On November 23, 2020, we had the pleasure of welcoming back Peter Hall, VP and Chief Economist with Export Development Canada, to discuss the shape of our economic recovery over the past six months. Peter offered a sector-by-sector look at where we are and EDC’s 2021 predictions for Canada.
As necessity is the mother of invention, crisis is the mother of transformation.
Recovery is on track, but uneven
With retails sales (which count for 60% of GDP) back to pre-pandemic levels, high levels of demand deposits, and an explosive savings rate in Canada, Western Europe and US, the overall outlook for continued recovery is positive. Recovery is occurring, but highly variable across sectors. When we break out sales and trade index by industry, we can see which industries are thriving and which are still recovering.
Trade: Canada’s growth story
As a whole, exports are a veritable good-news story across the globe, where China’s exports are now above pre-pandemic levels, and Canada is at 96%. For the auto sector, a drastic dip in exports in April 2020 has since recovered, and is now performing better than January 2020. Food exports, however, never decreased and are performing at an average of 120% compared to January 2020. Other industries, such as aerospace and energy are still lagging and service exports is experiencing the “dreaded L” shape, where the negative impact of the pandemic is still apparent. With a weaker domestic economy, Canadian growth will result from trade and we must look abroad, beyond the US border.
More virtual activity, mechanization and “glocalization”
In general, investments are on hold however COVID has fast-tracked our interest and need for technology which, along with persistent labour shortages and a growing interest in capital intensity, could lead to large scale industrial transformation coming out of the pandemic. In order to address our supply chain risks, Peter spoke to the need to create redundancies in our system by transforming trade through re-shoring, near-shoring and “glocalization”. As the world sets up to re-mechanize Peter suggests this could ultimately benefit Canada which has traditionally lost out on investment due to higher labour costs. The establishment of local supply hubs in Asia, North America and the EU, which prioritize resiliency over cost, gives Canada an opportunity to compete with lower cost markets – even if the consumer has to pay a little more.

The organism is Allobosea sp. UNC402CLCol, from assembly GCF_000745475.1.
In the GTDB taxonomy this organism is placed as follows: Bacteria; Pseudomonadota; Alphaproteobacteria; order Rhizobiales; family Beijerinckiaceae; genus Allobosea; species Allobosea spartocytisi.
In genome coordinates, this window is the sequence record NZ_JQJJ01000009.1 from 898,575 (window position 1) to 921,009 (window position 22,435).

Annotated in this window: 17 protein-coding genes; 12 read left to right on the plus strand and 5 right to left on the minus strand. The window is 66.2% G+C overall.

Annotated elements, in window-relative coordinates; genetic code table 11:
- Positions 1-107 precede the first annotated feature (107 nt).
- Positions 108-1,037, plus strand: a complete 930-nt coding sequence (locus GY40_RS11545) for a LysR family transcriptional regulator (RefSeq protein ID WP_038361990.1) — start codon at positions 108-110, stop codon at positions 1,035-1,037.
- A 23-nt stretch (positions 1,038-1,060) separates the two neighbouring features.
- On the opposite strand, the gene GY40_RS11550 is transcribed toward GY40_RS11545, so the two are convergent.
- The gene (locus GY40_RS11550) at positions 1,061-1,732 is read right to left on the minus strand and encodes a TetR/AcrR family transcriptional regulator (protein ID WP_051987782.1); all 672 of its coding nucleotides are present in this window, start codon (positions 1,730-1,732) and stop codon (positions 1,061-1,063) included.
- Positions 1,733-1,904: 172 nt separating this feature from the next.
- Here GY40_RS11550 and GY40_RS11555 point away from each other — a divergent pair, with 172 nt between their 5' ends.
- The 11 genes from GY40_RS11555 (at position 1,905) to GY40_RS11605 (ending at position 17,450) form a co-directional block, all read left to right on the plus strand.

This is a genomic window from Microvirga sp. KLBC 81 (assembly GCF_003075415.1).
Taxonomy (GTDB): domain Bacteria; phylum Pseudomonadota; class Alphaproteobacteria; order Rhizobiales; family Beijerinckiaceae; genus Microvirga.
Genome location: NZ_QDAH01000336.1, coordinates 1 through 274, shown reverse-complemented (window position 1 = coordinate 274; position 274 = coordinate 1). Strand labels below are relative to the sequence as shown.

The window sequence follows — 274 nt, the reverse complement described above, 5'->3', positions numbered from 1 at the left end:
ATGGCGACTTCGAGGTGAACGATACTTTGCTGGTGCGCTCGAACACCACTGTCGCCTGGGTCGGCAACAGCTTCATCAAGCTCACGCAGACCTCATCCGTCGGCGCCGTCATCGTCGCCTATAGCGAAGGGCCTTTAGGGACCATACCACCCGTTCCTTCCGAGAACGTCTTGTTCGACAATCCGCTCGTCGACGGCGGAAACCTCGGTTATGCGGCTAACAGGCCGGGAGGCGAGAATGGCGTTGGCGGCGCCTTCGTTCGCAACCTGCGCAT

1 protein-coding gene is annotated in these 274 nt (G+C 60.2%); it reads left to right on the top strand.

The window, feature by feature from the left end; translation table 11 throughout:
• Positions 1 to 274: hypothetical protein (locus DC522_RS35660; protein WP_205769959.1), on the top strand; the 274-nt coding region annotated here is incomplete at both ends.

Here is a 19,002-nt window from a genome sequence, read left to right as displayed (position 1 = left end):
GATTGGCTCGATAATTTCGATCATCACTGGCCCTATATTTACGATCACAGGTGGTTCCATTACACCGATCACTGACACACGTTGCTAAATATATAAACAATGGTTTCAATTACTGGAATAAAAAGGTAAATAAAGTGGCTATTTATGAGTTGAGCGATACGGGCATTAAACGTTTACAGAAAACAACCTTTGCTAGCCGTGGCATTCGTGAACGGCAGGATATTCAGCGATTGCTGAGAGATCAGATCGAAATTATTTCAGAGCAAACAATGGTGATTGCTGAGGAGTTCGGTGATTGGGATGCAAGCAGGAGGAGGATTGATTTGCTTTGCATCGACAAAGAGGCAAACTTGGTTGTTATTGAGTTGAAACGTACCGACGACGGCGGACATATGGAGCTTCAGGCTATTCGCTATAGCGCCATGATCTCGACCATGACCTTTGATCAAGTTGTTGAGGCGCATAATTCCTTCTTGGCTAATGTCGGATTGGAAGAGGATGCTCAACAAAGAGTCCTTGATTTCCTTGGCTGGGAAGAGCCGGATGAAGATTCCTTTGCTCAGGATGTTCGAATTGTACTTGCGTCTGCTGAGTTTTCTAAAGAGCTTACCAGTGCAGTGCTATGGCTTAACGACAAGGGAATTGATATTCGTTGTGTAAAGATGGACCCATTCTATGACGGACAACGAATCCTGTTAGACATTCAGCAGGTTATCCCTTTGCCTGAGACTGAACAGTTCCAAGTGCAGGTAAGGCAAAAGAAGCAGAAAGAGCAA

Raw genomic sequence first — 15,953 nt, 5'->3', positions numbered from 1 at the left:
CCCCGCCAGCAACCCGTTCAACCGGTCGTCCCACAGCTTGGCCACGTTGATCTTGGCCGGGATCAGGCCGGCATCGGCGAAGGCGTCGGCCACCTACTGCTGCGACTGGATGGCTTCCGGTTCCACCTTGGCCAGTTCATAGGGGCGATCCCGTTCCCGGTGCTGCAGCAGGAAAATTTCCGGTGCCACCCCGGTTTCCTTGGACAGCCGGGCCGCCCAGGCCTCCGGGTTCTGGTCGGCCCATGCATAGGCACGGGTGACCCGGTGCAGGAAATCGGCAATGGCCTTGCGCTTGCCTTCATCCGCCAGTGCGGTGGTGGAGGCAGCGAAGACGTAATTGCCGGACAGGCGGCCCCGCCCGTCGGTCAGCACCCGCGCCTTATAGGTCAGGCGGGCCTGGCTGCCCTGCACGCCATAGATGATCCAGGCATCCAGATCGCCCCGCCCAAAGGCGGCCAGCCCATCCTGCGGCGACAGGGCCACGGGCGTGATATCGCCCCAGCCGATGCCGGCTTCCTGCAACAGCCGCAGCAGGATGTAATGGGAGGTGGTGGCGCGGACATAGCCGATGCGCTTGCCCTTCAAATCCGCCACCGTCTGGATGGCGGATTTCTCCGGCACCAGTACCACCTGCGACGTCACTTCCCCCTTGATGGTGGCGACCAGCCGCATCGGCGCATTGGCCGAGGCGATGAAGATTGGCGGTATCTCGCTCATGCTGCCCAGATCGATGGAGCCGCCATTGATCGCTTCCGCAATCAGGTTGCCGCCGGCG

Resilience of the Canadian economy
Peter believes we should prepare for aggressive growth. While Canada’s forecasted GDP for 2020 will likely decrease by 5.8%, EDC expects an increase of 5.7% in 2021 (compared to 2019’s increase of 1.7%). On the whole, our economic future looks quite bright, however with different industries experiencing different conditions, it’s critical to recognize the importance of containing the pandemic, and the need to move forward strategically is ever-more apparent.
MORE ABOUT PETER
Peter G. Hall, Vice-President and Chief Economist, Export Development Canada
Peter Hall joined Export Development Canada (EDC) in November 2004. With over 30 years of experience in economic analysis and forecasting, Mr. Hall is responsible for overseeing EDC’s economic analysis, country risk assessment and corporate research groups. In addition to preparing strategic advice for senior management at EDC, Mr. Hall is a featured speaker at conferences, international roundtables and policy fora, and regularly appears in television, radio and print media commenting on the world economy and Canadian international trade issues. He produces a widely circulated print and video weekly commentary covering an eclectic range of current global economic issues.
Prior to joining EDC, Mr. Hall directed the economic forecasting activities of the Conference Board of Canada. Mr. Hall has served as president of both the Canadian Association for Business Economics, a 600-member national association of professional economists, and its largest local chapter, the Ottawa Economics Association. He has also been a volunteer board and committee member for two Ottawa area private schools. Mr. Hall has degrees in economics from both Carleton University and the University of Toronto.